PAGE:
Table of Contents
What is Malware?
Malware, an abbreviation of "malicious software," is a type of computer program whose purpose is to infect a user's PC. Malware is usually installed by accident, often by, for example, inadvertently downloading software (such as browser toolbars, download assistants, or bogus antivirus software) that come bundled with an otherwise innocent looking program.
It's vital that all users know how to recognize and protect themselves from all of its forms. Some malware can get on your computer by taking advantage of security vulnerabilities in your operating system and software programs.
Common Types of Malware
- Virus: Computer viruses attach themselves to clean files and then infect other clean files. They can spread quickly, and often damage a system’s core functionality by deleting or corrupting files.
- Trojans: This kind of malware disguises itself as legitimate software, or is included in legitimate software that has been altered. Trojans often stay under the radar, and exist to create backdoors in your computer security to allow for further infection.
- Spyware: Spyware is malware built to spy on you. It hides in the background and takes notes on what you do online, and uses this to gather sensitive information about you.
- Worms: Worms take over entire networks, both local or across the internet, by using network interfaces. The worm uses the network to travel from device to device, infecting as it goes.
- Ransomware: otherwise known as scareware, ransomware can (or sometimes, only appear to) lock down your computer and threaten to destroy your data unless a ransom is paid.
- Adware: While not always malicious, aggressive advertising software can diminish PC security in order to serve ads. Also, even if not directly dangerous, pop-ups destroy the quality of a user experience.
- Botnets: These are networks of computers already infected, made to work together by a remote attacker, often without users being aware of the hijacking.
Malware Evasion Techniques
New types of malware are constantly updated to include new evasion and backdoor techniques designed to fool users and security services as well.
Some of these evasion techniques rely on simple tactics, such as using web proxies to hide malicious traffic or source IP addresses. More sophisticated evasion techniques include polymorphic malware, which constantly changes its code to side-step detection from most anti-malware tools. Anti-sandboxing means the malware can detect when it's being analyzed, allowing it to hold off on executing until out of sight; and “fileless malware” resides only in the system's RAM in order to avoid being discovered.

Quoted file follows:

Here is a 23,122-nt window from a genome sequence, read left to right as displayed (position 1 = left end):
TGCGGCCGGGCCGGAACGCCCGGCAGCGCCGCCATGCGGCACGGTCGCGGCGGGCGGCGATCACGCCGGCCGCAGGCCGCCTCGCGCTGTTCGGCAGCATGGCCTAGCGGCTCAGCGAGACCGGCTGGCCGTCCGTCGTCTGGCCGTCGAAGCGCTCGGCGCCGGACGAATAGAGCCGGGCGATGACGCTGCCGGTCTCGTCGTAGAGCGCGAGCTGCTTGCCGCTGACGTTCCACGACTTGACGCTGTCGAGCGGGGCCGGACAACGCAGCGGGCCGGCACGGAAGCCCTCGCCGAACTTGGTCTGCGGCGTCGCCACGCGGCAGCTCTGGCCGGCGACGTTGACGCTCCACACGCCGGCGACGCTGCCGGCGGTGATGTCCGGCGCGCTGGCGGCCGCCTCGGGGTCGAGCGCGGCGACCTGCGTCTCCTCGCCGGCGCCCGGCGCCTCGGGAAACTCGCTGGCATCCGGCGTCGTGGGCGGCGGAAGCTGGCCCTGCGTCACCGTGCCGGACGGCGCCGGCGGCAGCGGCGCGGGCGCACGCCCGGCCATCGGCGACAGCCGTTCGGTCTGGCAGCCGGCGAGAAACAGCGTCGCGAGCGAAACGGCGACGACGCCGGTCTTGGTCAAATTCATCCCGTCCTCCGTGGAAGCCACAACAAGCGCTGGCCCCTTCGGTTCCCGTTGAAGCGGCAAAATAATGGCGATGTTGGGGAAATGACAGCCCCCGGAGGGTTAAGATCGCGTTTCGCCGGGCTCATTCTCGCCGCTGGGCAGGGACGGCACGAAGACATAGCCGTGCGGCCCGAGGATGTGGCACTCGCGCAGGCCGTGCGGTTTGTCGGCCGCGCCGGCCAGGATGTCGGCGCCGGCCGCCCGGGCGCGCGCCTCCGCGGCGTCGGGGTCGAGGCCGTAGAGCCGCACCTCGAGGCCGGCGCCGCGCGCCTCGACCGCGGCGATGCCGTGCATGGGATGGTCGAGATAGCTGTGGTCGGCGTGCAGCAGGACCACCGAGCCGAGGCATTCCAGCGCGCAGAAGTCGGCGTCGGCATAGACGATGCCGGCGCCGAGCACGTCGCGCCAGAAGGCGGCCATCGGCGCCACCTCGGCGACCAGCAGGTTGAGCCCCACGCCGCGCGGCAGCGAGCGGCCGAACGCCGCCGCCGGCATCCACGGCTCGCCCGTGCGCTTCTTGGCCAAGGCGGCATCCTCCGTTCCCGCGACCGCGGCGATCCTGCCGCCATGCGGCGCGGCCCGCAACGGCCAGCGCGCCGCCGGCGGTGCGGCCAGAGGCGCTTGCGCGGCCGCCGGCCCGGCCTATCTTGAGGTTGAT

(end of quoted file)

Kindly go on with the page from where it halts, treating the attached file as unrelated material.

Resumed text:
How Malware is Delivered
- Software downloads that at first seem to be something safe like a simple image, video, or audio file, but in reality are harmful executable files that install malicious programs. So-called “drive-by downloads” automatically download malicious programs to users' systems without their approval or knowledge.
- Local storage devices, such as USB drives or other external storage, are plugged into a computer and spread infection.
- Phishing attacks, where emails disguised as legitimate messages contain malicious links or attachments.
How to Prevent Malware Infection
While it is possible to remove malware from a system, and return to an uninfected state, it will always be more beneficial to prevent contamination in the first place. The most effective methods for avoiding infection are:
- Install antivirus / anti-malware programs: These programs should be configured to automatically look for signs of activity in both downloads and active files. Many programs can also monitor suspicious websites or harmful email messages.
- Adjust behavior: Start by avoiding untrustworthy emails and attachments from suspicious accounts. Malware sometimes spreads by sending copies of itself to everyone found in a contact list.
- Regularly update software: Not only anti-virus software, but also key programs on your computer, especially your web browser and local email client. This way, your computer is more likely to recognize newer threats.
- Practice safe browsing: Consider the websites you visit, and avoid clicking on links or downloading files that seem suspicious or disingenuous.
- Use strong passwords and a password manager: An effective password is complex, non personal, changed often, and unique to each website. This will greatly increase the security of your various web accounts.
- Check the strength of your secure connection: Look for the padlock icon to the left of the URL and check that the URL reads ‘https’ instead of ‘http’. If it’s there, then that means the information passed is secure.
- Set up a reliable firewall: This is extremely important. A firewall protects computers from a huge number of exploits and vulnerabilities. On its own, a software-based firewall isn't enough to protect systems from the constant automated attacks prevalent across all Internet-connected systems. Because of this, it is important that all high value PCs connected to the Internet should be protected by a hardware-based firewall.
Why Malware is Important
Malware today is almost entirely designed by criminals as a means of personal gain. Cyber criminals use a plethora of ever evolving tactics to evade detection while acquiring stolen digital property.
The main risk that cyber criminals pose to PC users and companies is securing banking and credit card accounts and passwords, sensitive information related to business practices, or the personal information of users stored by a company. The people who acquire this information illegally often use it to empty bank accounts or max out credit cards. Often they’ll even sell the information to other criminals. These can be underground criminal organizations who want access to tools such as money or false personal information. Even some governments use these techniques in order to gather intelligence.